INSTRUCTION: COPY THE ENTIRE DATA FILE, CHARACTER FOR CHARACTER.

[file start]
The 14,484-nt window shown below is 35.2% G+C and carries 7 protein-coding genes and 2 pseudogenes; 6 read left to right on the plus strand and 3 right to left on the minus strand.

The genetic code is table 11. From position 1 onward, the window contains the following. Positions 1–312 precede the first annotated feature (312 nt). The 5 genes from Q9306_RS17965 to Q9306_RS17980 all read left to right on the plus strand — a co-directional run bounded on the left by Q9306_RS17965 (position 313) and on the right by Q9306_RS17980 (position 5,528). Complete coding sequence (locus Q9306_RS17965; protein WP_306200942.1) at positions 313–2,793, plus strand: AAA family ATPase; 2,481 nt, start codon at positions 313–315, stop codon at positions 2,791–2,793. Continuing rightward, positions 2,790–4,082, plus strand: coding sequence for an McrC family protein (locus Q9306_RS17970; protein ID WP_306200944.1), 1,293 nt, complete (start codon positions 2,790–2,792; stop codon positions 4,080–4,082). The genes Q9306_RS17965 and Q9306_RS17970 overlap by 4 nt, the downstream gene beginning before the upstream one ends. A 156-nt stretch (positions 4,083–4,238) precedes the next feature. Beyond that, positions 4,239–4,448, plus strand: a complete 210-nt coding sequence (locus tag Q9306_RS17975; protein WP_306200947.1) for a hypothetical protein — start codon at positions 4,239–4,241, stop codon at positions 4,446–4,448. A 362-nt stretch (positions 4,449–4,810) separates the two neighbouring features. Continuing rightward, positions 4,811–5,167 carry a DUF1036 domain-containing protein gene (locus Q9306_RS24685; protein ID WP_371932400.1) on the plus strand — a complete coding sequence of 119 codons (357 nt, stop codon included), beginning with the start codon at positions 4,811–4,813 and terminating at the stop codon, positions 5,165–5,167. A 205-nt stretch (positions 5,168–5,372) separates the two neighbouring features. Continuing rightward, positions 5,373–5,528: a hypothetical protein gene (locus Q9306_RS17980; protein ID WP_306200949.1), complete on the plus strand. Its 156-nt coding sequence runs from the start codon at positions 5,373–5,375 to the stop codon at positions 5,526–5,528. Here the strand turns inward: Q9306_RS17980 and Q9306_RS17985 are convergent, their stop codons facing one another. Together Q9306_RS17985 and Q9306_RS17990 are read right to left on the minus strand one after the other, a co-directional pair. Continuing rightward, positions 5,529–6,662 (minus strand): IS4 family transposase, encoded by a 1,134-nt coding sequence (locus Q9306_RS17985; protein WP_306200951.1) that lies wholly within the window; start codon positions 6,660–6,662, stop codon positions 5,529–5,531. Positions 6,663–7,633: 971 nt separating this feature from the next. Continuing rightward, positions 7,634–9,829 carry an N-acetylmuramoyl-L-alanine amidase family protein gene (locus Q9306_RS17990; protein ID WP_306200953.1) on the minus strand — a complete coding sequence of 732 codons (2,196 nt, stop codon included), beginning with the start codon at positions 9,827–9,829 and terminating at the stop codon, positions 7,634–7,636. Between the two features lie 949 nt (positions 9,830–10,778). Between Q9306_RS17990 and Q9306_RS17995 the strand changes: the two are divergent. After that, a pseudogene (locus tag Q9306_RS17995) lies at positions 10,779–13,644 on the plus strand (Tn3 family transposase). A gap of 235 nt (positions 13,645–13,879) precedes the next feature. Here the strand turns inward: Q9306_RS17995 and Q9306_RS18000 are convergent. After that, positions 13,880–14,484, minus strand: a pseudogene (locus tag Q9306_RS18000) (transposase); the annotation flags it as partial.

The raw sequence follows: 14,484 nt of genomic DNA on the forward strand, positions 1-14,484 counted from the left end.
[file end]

The 14,484-nt window shown below is 35.2% G+C and carries 7 protein-coding genes and 2 pseudogenes; 6 read left to right on the plus strand and 3 right to left on the minus strand.

The genetic code is table 11. From position 1 onward, the window contains the following. Positions 1–312 precede the first annotated feature (312 nt). The 5 genes from Q9306_RS17965 to Q9306_RS17980 all read left to right on the plus strand — a co-directional run bounded on the left by Q9306_RS17965 (position 313) and on the right by Q9306_RS17980 (position 5,528). Complete coding sequence (locus Q9306_RS17965; protein WP_306200942.1) at positions 313–2,793, plus strand: AAA family ATPase; 2,481 nt, start codon at positions 313–315, stop codon at positions 2,791–2,793. Continuing rightward, positions 2,790–4,082, plus strand: coding sequence for an McrC family protein (locus Q9306_RS17970; protein ID WP_306200944.1), 1,293 nt, complete (start codon positions 2,790–2,792; stop codon positions 4,080–4,082). The genes Q9306_RS17965 and Q9306_RS17970 overlap by 4 nt, the downstream gene beginning before the upstream one ends. A 156-nt stretch (positions 4,083–4,238) precedes the next feature. Beyond that, positions 4,239–4,448, plus strand: a complete 210-nt coding sequence (locus tag Q9306_RS17975; protein WP_306200947.1) for a hypothetical protein — start codon at positions 4,239–4,241, stop codon at positions 4,446–4,448. A 362-nt stretch (positions 4,449–4,810) separates the two neighbouring features. Continuing rightward, positions 4,811–5,167 carry a DUF1036 domain-containing protein gene (locus Q9306_RS24685; protein ID WP_371932400.1) on the plus strand — a complete coding sequence of 119 codons (357 nt, stop codon included), beginning with the start codon at positions 4,811–4,813 and terminating at the stop codon, positions 5,165–5,167. A 205-nt stretch (positions 5,168–5,372) separates the two neighbouring features. Continuing rightward, positions 5,373–5,528: a hypothetical protein gene (locus Q9306_RS17980; protein ID WP_306200949.1), complete on the plus strand. Its 156-nt coding sequence runs from the start codon at positions 5,373–5,375 to the stop codon at positions 5,526–5,528. Here the strand turns inward: Q9306_RS17980 and Q9306_RS17985 are convergent, their stop codons facing one another. Together Q9306_RS17985 and Q9306_RS17990 are read right to left on the minus strand one after the other, a co-directional pair. Continuing rightward, positions 5,529–6,662 (minus strand): IS4 family transposase, encoded by a 1,134-nt coding sequence (locus Q9306_RS17985; protein WP_306200951.1) that lies wholly within the window; start codon positions 6,660–6,662, stop codon positions 5,529–5,531. Positions 6,663–7,633: 971 nt separating this feature from the next. Continuing rightward, positions 7,634–9,829 carry an N-acetylmuramoyl-L-alanine amidase family protein gene (locus Q9306_RS17990; protein ID WP_306200953.1) on the minus strand — a complete coding sequence of 732 codons (2,196 nt, stop codon included), beginning with the start codon at positions 9,827–9,829 and terminating at the stop codon, positions 7,634–7,636. Between the two features lie 949 nt (positions 9,830–10,778). Between Q9306_RS17990 and Q9306_RS17995 the strand changes: the two are divergent. After that, a pseudogene (locus tag Q9306_RS17995) lies at positions 10,779–13,644 on the plus strand (Tn3 family transposase). A gap of 235 nt (positions 13,645–13,879) precedes the next feature. Here the strand turns inward: Q9306_RS17995 and Q9306_RS18000 are convergent. After that, positions 13,880–14,484, minus strand: a pseudogene (locus tag Q9306_RS18000) (transposase); the annotation flags it as partial.

The raw sequence follows: 14,484 nt of genomic DNA on the forward strand, positions 1-14,484 counted from the left end.